25. Quinn CO, Scott DK, Brinckerhoff CE et al. Rat collagenase. Cloning, amino acid sequence comparison and parathyroid hormone regulation in osteoblastic cells. J Biol Chem 1990; 265:22342-22347.
26. Gabbiano G, Lelous L, Bailey AJ et al. Collagen and myofibroblasts of granulation tissue. A chemical, ultrastructural and immunologic study. Cell Pathol 1976; 21:133-145.
27. Knäuper V, Lopez-Otin C, Smith B et al. Biochemical characterization of human collage-nase-3. J Biol Chem 1996; 271:1544-1550.
28. Mitchell PG, Magna HA, Reeves LM et al. Cloning, expression, and type II collagenolytic activity of matrix metalloproteinase-13 from human osteoarthritic cartilage. J Clin Invest 1996; 97:761-768.
29. Angel P, Imagawa M, Chiu R et al. Phorbol ester-inducible genes contain a common cis element recognized by a TPA-modulated trans-acting factor. Cell 1987; 49:729-739.
30. Auble DT, Brinckerhoff CE. The AP-1 sequence is necessary but not sufficient for phorbol induction of collagenase in fibroblasts. Biochemistry 1991; 30:4629-4635.
31. Pendas AM, Balbin M, Llano E et al. Structural analysis and promoter characterization of the human collagenase-3 gene (MMP-13). Genomics 1997; 40:222-233.
32. Nerlov C, Rorth P, Blasi F et al. Essential AP-1 and PEA3 binding elements in the human urokinase enhancer display cell-type specific activity. Oncogene 1991; 6:1583-1592.
33. Wasylyk C, Gutman A, Nocholson R et al. The c-Ets oncoprotein activates the stromelysin promoter through the same elements as several nonnuclear oncoproteins. EMBO J 1991; 10:1127-1134.
34. Saarialho-Kere UK, Chang ES, Welgus HG et al. Distinct localization of collagenase and tissue inhibitor of metalloproteinases expression in wound healing associated with ulcerative pyogenic granuloma. J Clin Invest 1992; 90:1952-1957.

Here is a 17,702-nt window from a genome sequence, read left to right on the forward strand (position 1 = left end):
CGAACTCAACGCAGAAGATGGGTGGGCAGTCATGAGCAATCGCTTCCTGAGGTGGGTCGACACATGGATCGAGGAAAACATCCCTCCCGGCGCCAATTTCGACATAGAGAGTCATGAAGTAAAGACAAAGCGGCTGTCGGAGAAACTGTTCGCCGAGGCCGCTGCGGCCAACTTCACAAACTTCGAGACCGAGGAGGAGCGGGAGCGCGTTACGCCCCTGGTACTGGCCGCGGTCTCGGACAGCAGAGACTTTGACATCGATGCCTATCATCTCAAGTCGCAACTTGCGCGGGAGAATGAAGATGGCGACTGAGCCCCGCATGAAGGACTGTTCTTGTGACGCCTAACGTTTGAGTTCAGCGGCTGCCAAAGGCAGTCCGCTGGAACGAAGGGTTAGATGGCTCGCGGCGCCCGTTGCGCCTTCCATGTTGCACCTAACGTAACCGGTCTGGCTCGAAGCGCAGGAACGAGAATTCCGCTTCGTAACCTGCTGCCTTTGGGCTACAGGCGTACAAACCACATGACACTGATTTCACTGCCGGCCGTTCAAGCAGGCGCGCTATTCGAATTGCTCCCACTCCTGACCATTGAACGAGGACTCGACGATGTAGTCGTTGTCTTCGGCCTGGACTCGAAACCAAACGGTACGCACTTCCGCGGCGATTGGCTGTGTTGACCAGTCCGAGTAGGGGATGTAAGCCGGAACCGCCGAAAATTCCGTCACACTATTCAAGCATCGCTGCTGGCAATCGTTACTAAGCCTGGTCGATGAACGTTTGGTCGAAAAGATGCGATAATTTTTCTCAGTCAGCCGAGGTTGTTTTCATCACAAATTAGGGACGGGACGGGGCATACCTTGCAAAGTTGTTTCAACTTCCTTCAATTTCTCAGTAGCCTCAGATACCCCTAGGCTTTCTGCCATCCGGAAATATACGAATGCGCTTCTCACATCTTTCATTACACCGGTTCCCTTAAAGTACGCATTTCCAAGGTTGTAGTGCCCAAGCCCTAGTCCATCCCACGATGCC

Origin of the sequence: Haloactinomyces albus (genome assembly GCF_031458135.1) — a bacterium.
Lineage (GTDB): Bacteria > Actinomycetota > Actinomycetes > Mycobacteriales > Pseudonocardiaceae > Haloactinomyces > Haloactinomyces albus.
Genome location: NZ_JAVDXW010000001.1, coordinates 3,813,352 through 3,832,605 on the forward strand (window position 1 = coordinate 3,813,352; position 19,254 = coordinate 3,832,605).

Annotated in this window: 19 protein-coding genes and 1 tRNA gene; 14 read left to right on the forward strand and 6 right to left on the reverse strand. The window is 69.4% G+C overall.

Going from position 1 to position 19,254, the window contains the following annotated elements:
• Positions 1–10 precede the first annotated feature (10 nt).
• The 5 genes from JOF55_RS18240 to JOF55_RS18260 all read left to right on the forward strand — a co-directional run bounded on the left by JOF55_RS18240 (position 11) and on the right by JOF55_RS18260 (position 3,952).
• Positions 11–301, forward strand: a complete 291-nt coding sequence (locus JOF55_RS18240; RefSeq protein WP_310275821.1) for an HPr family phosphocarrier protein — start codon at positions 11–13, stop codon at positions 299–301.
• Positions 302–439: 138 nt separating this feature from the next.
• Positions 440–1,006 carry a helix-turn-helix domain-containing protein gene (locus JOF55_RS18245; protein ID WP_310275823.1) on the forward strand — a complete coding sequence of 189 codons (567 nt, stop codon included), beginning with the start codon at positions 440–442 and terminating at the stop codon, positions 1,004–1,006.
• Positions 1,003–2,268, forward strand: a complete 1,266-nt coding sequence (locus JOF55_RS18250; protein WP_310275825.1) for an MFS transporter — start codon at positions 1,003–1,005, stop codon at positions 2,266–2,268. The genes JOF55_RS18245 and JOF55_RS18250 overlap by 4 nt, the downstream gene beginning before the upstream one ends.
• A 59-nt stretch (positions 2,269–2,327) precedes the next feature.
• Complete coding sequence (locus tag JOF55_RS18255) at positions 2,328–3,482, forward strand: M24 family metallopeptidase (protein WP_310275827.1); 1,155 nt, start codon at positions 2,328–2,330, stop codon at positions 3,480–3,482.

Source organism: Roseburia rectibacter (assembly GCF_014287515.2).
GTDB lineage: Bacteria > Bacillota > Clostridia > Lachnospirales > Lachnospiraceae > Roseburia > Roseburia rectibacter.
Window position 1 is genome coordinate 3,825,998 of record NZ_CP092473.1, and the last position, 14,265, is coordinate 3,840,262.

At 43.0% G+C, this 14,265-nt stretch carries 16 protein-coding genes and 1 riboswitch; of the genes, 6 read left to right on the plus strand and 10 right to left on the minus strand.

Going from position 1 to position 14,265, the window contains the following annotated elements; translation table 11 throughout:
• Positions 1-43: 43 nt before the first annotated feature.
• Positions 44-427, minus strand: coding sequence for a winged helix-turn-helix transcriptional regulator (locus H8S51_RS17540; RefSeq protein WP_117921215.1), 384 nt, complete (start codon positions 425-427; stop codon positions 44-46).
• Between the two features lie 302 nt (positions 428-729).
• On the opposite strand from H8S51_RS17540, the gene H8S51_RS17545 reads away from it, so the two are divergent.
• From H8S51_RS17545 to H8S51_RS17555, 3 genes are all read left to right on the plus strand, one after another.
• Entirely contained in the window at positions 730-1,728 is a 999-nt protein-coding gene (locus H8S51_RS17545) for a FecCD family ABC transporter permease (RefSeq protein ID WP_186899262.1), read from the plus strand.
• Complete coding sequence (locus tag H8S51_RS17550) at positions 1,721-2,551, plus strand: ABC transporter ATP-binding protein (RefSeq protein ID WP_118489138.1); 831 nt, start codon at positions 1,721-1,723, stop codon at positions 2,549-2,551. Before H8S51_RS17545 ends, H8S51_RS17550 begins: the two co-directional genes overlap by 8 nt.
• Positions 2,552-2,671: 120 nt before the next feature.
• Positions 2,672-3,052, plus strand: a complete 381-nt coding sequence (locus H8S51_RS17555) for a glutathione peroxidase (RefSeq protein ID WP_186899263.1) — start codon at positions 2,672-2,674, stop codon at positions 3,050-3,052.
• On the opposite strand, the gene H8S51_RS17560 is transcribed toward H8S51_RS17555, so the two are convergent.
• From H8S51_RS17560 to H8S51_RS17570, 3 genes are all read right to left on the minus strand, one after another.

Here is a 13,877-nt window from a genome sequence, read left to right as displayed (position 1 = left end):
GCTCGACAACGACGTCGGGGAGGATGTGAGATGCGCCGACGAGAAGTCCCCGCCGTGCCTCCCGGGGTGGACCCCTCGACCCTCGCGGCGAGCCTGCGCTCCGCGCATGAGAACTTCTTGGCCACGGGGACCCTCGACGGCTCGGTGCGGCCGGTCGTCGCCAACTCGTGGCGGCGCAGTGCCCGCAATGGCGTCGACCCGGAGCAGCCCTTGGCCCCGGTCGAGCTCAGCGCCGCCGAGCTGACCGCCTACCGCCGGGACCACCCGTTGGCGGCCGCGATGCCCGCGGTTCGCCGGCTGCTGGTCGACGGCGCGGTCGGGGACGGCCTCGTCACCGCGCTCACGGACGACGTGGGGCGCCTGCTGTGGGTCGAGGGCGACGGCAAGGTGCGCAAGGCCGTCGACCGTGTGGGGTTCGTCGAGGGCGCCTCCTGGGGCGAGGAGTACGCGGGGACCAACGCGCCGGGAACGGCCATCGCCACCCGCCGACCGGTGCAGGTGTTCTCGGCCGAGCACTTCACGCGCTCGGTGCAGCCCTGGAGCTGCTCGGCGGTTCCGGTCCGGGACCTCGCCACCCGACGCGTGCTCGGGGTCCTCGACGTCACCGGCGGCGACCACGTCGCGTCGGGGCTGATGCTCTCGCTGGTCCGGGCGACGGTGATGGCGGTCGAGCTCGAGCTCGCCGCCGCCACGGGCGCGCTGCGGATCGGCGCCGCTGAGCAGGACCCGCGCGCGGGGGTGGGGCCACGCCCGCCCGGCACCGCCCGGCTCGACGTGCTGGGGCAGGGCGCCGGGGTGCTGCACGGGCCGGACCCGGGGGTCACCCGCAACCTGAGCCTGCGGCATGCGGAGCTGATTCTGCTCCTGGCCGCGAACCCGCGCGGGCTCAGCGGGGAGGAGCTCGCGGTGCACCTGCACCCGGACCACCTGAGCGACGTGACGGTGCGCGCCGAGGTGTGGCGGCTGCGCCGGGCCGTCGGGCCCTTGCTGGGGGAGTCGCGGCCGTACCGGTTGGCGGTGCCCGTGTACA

35. Inoue M, Kratz G, Haegerstrand A et al. Collagenase expression is rapidly induced in wound edge keratinocytes after acute injury in human skin; persists during healing and stops at re-epithelialization. J Invest Dermatol, 1995; 104:479-483.
36. Grillo HC, Gross J. Collagenolytic activity during mammalian wound repair. Dev Biol 1967; 15:300-317.
37. Saarialho-Kere UK, Kovacs SO, Pentland AP et al. Cell-matrix interactions modulate interstitial collagenase expression by human keratinocytes involved in wound healing. J Clin Invest 1993; 92:2858-2866.
38. Stricklin GP, Li L, Janvic V et al. Localization of mRNAs representing collagenase and Timp in sections of healing human burn wounds. Am J Pathol 1993; 143:1657-1666.
39. Ägren MS, Taplin CJ, Woessner JF et al. Collagenase in wound healing: effect of wound age and type. J Invest Dermatol 1992; 99:709-714.
40. Saarialho-Kere UK,Vaalamo M, Airola K et al. Interstitial collagenase is expressed by keratinocytes that are actively involved in re-epithelialization in blistering skin diseases. J Invest Dermatol 1995; 104:982-988.